Admission to the U.S. - Customs and Border Protection (CBP)

Entry to the U.S. is granted by a CBP officer who will inspect your travel documents at or soon before reaching a US Port of Entry. They will determine which immigration status and for how long you should be admitted to the U.S. This information will then be noted on an I-94 Arrival-Departure Record.

What is an I-94 Record?

Every nonimmigrant entering the US on a sponsored visa will have a form I-94 Arrival/Departure Record created by the Department of Homeland Security. This record confirms that you have been legally admitted to the U.S. in a specific visa status, and for a duration of time. For F visa holders, the amount of time is indicated by the notation “D/S,” which means you can be in the U.S. for the “Duration of Status” of your academic program. New F-1 students and their dependents may enter the U.S. no earlier than 30 days before the program start date indicated on the I-20.

How to Get an I-94 Record? 

  • A new I-94 record is created (except in some cases when re-entering from an adjacent country) each time you enter the U.S.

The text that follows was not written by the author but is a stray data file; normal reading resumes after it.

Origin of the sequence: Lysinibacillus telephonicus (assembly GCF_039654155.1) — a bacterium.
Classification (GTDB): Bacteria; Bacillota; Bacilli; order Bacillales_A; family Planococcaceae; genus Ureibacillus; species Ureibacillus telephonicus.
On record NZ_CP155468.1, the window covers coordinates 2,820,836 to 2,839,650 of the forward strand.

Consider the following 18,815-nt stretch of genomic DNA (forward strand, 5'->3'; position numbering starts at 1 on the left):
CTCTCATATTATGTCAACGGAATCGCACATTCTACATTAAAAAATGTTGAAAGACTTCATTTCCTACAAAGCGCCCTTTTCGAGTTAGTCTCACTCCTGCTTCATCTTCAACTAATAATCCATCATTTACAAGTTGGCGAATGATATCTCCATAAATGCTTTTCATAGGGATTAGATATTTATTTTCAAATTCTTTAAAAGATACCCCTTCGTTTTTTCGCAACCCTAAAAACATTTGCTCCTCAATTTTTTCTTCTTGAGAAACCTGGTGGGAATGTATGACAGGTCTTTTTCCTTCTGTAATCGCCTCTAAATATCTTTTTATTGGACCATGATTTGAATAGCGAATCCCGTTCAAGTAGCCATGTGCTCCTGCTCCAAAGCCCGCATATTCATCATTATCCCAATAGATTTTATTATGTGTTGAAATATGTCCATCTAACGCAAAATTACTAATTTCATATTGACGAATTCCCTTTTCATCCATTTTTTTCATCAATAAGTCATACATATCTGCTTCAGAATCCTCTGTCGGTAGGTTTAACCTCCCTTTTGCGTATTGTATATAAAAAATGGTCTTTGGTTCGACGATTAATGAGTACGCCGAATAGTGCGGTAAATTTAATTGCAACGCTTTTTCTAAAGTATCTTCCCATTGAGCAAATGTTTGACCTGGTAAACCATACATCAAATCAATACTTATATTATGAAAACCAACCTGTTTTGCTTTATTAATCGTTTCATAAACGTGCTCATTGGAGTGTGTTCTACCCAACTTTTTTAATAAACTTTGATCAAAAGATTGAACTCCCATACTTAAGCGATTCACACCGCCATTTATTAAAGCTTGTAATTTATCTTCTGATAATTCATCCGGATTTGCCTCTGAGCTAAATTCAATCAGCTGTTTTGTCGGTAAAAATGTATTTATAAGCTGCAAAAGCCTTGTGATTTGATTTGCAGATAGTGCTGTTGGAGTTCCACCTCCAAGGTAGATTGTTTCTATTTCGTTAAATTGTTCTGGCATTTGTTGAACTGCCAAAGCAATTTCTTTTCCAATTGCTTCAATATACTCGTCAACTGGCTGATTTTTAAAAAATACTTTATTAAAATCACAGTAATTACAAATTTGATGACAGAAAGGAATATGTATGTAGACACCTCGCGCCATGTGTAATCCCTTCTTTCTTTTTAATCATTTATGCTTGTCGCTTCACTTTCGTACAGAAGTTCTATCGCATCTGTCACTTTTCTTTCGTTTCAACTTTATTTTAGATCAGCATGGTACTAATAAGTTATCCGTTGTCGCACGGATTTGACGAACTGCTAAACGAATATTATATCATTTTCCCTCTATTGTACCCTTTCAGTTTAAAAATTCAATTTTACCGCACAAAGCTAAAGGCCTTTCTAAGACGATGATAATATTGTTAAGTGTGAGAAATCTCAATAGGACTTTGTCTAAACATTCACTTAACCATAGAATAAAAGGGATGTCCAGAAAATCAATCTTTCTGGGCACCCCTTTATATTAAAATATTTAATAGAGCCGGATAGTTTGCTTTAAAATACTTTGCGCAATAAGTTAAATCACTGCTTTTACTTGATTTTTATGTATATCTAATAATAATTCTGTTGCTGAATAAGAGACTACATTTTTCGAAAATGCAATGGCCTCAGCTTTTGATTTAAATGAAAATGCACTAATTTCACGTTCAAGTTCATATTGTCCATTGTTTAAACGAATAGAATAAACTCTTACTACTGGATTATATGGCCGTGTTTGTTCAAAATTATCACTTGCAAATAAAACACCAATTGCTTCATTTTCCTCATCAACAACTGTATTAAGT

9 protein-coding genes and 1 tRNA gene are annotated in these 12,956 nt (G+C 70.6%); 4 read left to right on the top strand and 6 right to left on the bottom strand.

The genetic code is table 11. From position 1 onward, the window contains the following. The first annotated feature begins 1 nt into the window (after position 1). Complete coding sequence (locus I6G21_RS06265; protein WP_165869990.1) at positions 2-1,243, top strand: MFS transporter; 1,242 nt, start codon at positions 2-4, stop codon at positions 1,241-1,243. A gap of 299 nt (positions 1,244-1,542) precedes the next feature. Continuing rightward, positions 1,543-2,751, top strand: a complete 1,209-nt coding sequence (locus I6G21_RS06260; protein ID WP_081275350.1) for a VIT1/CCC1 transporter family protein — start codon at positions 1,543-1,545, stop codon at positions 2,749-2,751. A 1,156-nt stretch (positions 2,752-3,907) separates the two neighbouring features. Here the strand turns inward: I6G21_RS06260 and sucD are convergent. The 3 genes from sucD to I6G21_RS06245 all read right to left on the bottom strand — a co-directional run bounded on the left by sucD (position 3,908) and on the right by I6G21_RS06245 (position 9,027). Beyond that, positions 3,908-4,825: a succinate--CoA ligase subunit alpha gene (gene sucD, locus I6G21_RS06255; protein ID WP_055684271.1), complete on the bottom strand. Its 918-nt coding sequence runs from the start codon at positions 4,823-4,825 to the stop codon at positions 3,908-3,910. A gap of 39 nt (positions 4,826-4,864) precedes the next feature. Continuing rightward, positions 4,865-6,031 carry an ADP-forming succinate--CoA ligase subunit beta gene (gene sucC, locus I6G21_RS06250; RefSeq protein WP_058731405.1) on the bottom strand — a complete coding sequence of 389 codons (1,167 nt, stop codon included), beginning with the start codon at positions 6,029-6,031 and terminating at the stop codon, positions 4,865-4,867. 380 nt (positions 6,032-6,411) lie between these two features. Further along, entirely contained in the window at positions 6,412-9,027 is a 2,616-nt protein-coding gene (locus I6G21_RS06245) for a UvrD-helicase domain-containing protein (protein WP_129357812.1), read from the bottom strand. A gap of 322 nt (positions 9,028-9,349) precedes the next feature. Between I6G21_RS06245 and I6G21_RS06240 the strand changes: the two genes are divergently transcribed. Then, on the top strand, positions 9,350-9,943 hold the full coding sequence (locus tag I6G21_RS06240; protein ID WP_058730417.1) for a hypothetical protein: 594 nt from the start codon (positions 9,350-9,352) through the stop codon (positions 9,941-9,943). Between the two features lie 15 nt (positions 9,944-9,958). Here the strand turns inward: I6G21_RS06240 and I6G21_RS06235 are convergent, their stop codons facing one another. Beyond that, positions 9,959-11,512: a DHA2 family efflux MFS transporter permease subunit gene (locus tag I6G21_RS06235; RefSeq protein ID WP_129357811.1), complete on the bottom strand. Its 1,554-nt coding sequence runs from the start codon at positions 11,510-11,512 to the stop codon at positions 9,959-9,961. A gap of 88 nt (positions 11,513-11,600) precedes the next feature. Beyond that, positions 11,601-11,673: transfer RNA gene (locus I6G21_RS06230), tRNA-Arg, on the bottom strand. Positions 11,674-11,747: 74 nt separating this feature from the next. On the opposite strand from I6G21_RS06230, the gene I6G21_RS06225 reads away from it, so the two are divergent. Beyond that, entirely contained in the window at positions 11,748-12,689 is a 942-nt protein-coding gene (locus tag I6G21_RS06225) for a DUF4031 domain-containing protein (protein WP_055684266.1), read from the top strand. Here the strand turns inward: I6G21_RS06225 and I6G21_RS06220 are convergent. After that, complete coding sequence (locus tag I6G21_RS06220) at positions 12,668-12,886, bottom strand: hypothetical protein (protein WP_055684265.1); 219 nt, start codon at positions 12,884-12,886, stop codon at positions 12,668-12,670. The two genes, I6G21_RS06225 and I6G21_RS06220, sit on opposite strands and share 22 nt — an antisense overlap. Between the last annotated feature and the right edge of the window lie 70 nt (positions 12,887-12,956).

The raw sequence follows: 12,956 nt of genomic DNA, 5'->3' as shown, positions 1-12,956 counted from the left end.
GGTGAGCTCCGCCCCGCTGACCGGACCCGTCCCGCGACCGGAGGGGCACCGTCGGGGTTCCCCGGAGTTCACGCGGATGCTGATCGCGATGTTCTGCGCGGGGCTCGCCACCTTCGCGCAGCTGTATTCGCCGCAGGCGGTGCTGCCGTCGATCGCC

• The I-94 record is now electronic and created online; no document is issued on the spot.
  •  It is your responsibility to look up your I-94 record after entering the U.S. As soon as you have returned from international travel and have access to a computer, look up your I-94 record to make sure there are no errors. 
  • Download and Print your I-94 record here

NOTE: Remember to download and print a new I-94 record each time you exit and return to the U.S. Keep the most current printed I-94 record with your passport for your own records. State and federal government agencies will ask to see the I-94 record (for driver’s license, social security number, etc). The I-94 record is your only evidence that you are in the U.S. legally, so it is important to keep a printout with your passport at all times.

If you have any doubts about your I-94 please contact the ISO. If there is indeed a problem, a P/DSO will instruct you to take the documents to the CBP office at the nearest port of entry to get it corrected.